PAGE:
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Math Help - abstract algebra proof

  1. #1
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    abstract algebra proof

    Can anyone help with the following?
    Prove that G cannot have a subgroup H with the order of H=n-1, where the order of G=n, and n is greater than 2.
    Thanks!
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  2. #2
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    Quote Originally Posted by marches View Post
    Can anyone help with the following?
    Prove that G cannot have a subgroup H with the order of H=n-1, where the order of G=n, and n is greater than 2.
    Thanks!

    Lagrange's Theorem: when n-1\mid n ?

    Tonio
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  3. #3
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    Thanks, but can't use Lagrange's...not to mention, G and H are infinite--I think Lagrange applies to finite groups. Any other suggestions?
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  4. #4
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    Quote Originally Posted by marches View Post
    Thanks, but can't use Lagrange's...not to mention, G and H are infinite--I think Lagrange applies to finite groups. Any other suggestions?

    You gave both G, H FINITE groups! You said the order of H = n-1 and the order of G = n...of course Lagrange applies only in the finite case: the case you gave.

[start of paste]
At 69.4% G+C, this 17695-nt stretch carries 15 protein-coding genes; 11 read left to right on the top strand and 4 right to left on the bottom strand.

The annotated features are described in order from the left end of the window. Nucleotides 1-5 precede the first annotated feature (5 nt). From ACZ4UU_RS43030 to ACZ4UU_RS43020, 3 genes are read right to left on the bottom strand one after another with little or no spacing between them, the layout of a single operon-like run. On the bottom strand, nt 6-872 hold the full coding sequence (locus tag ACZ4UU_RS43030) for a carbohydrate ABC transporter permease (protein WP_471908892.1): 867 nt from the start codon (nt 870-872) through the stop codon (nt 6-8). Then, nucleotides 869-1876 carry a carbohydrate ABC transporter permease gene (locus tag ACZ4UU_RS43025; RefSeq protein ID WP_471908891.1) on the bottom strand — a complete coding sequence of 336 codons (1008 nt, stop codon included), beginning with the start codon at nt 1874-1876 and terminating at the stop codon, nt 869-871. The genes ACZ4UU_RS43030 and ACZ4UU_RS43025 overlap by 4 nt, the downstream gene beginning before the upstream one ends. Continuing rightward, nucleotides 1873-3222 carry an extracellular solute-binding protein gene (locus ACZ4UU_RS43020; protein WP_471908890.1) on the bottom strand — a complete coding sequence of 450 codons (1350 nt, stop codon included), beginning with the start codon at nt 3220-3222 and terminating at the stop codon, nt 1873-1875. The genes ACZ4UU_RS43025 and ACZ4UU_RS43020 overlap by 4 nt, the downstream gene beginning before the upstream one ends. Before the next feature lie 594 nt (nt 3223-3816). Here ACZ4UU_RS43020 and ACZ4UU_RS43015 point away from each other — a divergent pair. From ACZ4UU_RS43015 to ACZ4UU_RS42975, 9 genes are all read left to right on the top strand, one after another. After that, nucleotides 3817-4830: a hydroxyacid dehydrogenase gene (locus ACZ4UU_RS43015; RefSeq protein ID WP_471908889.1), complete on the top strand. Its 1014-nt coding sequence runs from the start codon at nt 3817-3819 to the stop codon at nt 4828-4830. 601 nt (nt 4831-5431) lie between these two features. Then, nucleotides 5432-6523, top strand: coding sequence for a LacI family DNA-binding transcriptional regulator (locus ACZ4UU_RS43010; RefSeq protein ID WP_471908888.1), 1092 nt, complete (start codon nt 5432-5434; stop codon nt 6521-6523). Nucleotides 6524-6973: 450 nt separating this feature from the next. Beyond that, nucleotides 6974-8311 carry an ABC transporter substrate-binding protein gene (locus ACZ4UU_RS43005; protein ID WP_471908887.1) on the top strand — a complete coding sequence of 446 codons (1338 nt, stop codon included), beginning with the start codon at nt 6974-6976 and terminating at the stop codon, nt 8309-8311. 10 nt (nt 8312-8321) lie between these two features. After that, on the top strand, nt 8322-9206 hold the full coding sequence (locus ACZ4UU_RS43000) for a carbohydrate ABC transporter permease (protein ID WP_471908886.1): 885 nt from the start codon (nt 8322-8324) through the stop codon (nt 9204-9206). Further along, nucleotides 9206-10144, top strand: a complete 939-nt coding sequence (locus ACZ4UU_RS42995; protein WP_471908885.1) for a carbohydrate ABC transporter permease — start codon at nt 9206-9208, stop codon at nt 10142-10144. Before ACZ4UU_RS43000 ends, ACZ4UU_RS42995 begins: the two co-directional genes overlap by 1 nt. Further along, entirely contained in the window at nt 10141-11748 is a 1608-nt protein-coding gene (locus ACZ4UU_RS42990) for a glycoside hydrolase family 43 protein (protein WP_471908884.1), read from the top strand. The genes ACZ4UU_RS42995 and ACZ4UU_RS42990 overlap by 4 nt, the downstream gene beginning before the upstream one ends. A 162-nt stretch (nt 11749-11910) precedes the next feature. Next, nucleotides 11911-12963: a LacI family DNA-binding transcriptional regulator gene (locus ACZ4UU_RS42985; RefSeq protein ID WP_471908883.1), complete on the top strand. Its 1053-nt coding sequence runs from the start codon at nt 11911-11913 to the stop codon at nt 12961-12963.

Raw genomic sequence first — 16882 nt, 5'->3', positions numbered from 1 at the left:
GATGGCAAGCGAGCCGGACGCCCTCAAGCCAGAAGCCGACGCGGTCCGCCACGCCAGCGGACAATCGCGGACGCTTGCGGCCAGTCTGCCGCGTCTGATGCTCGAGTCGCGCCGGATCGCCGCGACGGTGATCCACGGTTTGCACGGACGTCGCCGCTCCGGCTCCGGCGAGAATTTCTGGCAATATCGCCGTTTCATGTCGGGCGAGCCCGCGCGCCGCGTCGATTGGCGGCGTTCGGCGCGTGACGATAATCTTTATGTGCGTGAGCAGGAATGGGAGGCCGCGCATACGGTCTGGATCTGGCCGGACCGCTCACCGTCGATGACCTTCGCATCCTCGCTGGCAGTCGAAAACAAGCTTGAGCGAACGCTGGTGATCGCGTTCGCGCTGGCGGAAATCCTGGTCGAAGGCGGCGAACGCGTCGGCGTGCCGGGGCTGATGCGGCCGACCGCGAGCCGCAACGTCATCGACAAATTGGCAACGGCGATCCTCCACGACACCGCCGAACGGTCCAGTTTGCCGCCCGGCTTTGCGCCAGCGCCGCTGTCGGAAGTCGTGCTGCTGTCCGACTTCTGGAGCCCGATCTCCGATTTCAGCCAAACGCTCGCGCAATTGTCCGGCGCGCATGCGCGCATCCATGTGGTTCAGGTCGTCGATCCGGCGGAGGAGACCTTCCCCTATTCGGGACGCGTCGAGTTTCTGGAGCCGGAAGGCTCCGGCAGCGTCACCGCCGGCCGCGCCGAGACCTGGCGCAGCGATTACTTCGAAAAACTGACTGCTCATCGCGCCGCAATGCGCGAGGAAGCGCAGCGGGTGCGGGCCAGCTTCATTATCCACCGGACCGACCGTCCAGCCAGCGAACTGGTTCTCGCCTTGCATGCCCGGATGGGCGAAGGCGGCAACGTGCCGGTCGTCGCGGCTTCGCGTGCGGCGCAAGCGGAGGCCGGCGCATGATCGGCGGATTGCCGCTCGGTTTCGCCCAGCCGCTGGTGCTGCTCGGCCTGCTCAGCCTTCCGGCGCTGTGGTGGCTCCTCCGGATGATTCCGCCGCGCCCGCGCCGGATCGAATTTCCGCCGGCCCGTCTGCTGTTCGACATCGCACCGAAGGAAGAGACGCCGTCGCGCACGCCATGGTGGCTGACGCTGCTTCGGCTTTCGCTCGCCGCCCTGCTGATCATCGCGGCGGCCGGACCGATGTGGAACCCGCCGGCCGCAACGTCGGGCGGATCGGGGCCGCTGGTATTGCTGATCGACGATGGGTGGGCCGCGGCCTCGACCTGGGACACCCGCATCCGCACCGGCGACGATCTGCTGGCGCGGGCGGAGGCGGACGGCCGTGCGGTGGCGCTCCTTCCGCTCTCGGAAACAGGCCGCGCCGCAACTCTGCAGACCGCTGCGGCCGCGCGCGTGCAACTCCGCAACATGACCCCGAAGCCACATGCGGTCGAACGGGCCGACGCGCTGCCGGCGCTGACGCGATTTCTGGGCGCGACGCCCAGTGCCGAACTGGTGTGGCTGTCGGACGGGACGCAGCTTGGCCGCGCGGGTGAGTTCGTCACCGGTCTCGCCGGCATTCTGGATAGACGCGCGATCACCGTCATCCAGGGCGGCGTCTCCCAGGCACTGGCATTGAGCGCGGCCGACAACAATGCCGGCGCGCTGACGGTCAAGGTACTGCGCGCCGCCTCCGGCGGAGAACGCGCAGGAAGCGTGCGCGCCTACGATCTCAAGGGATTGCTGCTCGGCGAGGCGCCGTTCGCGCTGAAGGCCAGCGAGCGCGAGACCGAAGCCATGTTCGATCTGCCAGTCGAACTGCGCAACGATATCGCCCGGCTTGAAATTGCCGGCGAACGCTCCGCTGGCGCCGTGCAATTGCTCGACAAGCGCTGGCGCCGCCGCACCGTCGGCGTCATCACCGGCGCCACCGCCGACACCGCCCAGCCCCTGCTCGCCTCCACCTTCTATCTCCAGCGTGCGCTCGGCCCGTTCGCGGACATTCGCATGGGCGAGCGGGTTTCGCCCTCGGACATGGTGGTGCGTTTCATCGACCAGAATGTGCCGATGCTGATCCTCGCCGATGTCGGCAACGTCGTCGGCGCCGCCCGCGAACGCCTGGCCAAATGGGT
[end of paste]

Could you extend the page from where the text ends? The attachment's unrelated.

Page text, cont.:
Tonio
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  5. #5
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    oops--Right,right, I was thinking the n>2 thing was implying infinite order. But still, we were told not to use Lagrange's. Any other ideas?
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  6. #6
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    Quote Originally Posted by marches View Post
    oops--Right,right, I was thinking the n>2 thing was implying infinite order. But still, we were told not to use Lagrange's. Any other ideas?
    We have that G-H=\{m\}. Now, clearly m\ne e. Now, since n>2 we see that |H|>1 and so there exists some h\in H-\{e\}. Clearly mh\in G but mh\notin H since if it were we'd have that mh=h',\text{ }h'\in H and so m=h'h^{-1}\implies m\in H. Thus, mh\notin H\implies mh=m\implies h=e. This contradicts our choice of h. The conclusion follows.
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